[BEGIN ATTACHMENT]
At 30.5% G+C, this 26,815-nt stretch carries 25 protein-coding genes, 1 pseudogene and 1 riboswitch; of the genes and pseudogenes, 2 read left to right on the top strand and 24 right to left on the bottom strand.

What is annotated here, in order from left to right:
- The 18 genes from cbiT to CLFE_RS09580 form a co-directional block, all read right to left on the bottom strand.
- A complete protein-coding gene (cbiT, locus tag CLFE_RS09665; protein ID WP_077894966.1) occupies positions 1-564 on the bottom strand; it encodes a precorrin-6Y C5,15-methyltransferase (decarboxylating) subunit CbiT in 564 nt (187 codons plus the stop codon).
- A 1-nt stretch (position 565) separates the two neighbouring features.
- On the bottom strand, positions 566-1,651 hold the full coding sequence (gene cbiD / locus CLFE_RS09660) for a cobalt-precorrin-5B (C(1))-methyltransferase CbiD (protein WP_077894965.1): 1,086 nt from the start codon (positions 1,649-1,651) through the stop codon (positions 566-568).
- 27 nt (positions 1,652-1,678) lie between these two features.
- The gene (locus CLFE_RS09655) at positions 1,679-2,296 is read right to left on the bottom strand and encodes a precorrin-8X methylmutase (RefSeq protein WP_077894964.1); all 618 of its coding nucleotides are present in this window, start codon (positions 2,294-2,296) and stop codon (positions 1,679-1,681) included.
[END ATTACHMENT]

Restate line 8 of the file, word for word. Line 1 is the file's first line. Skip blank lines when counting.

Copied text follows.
- The gene (locus CLFE_RS09655) at positions 1,679-2,296 is read right to left on the bottom strand and encodes a precorrin-8X methylmutase (RefSeq protein WP_077894964.1); all 618 of its coding nucleotides are present in this window, start codon (positions 2,294-2,296) and stop codon (positions 1,679-1,681) included.